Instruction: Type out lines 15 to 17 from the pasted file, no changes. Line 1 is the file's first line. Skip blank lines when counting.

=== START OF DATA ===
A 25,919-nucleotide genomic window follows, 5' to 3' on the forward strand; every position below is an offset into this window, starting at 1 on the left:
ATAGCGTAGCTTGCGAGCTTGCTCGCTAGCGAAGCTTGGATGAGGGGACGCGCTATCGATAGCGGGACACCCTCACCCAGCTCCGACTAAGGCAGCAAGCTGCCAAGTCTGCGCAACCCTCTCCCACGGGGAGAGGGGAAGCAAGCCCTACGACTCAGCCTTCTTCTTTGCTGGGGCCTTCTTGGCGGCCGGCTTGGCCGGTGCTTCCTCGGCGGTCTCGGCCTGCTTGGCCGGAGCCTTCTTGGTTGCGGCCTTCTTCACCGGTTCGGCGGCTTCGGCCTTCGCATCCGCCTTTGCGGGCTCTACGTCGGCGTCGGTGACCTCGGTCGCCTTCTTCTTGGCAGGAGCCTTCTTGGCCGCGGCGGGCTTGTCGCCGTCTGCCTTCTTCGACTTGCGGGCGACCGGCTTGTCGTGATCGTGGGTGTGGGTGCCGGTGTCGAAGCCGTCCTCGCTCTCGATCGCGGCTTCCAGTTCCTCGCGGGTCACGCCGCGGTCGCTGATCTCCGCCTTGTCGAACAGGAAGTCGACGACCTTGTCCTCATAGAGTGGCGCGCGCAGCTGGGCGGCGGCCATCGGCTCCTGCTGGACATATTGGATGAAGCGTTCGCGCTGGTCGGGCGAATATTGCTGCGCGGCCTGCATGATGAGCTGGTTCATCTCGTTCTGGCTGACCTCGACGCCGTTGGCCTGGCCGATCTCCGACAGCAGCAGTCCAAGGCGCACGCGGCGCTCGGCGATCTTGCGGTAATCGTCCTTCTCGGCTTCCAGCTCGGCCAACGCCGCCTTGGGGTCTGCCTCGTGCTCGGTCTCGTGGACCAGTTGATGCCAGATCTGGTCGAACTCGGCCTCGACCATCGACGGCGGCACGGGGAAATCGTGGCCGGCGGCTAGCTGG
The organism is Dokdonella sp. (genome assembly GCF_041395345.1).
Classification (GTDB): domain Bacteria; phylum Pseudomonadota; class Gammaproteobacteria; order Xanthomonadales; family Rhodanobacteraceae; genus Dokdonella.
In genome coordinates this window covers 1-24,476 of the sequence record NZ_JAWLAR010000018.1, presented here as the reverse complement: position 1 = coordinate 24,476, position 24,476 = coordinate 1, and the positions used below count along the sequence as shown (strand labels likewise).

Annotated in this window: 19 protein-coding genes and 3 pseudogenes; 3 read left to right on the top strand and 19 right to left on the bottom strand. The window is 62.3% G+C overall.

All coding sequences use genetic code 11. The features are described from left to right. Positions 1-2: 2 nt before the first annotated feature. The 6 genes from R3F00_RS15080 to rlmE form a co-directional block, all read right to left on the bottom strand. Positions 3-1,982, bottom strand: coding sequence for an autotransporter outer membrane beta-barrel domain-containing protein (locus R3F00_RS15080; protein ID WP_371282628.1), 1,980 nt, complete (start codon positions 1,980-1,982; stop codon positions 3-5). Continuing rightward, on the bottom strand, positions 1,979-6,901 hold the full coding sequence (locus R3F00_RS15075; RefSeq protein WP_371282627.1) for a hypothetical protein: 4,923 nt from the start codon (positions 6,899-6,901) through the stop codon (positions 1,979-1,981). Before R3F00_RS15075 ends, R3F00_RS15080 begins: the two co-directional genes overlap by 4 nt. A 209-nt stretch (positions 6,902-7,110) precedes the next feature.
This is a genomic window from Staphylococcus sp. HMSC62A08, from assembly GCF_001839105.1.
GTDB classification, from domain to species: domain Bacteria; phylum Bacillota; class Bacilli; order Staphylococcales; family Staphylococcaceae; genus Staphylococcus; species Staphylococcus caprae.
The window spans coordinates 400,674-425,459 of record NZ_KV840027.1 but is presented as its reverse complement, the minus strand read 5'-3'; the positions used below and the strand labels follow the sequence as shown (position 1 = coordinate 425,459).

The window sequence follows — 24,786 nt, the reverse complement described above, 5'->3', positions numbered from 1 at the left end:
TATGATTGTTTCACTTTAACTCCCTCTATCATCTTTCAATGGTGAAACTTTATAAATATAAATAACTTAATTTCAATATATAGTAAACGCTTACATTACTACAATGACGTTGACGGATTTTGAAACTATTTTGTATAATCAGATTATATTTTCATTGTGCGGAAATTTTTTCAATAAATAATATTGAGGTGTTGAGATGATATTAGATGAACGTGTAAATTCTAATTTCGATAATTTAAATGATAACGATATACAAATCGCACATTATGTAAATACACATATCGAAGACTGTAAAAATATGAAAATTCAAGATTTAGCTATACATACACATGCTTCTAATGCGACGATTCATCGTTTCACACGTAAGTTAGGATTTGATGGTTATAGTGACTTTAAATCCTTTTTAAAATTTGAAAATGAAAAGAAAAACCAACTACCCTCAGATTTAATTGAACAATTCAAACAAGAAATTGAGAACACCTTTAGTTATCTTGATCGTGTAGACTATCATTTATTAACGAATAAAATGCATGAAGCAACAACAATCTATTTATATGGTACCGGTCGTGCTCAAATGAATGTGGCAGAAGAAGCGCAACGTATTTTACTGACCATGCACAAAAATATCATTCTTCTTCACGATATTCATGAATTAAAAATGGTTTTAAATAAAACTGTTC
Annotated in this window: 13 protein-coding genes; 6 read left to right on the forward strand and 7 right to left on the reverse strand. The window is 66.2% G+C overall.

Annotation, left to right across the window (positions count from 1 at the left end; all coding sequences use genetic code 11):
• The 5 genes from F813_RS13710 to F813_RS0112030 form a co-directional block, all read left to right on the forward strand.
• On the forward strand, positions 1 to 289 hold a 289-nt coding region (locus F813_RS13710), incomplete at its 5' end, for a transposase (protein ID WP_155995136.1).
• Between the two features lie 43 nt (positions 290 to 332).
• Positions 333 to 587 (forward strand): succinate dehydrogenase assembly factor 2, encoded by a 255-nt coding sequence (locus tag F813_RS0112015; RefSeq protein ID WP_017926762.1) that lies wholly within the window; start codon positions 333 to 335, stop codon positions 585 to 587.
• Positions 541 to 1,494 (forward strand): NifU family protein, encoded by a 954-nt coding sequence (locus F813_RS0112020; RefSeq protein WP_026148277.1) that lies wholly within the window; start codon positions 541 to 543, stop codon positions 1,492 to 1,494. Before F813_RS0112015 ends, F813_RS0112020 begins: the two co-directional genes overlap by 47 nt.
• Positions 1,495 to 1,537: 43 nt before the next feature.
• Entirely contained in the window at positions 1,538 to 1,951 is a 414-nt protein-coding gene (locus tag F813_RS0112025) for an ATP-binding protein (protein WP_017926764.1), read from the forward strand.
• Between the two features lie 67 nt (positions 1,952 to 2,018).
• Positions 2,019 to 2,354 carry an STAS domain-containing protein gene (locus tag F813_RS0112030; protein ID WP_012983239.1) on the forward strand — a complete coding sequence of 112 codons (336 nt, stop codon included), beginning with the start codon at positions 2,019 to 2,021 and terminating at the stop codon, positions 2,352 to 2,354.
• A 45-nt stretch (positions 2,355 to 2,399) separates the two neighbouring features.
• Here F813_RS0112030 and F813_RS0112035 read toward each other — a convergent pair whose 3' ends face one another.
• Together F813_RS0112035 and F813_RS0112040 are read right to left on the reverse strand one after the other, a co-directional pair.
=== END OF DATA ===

• The 5 genes from F813_RS13710 to F813_RS0112030 form a co-directional block, all read left to right on the forward strand.
• On the forward strand, positions 1 to 289 hold a 289-nt coding region (locus F813_RS13710), incomplete at its 5' end, for a transposase (protein ID WP_155995136.1).
• Between the two features lie 43 nt (positions 290 to 332).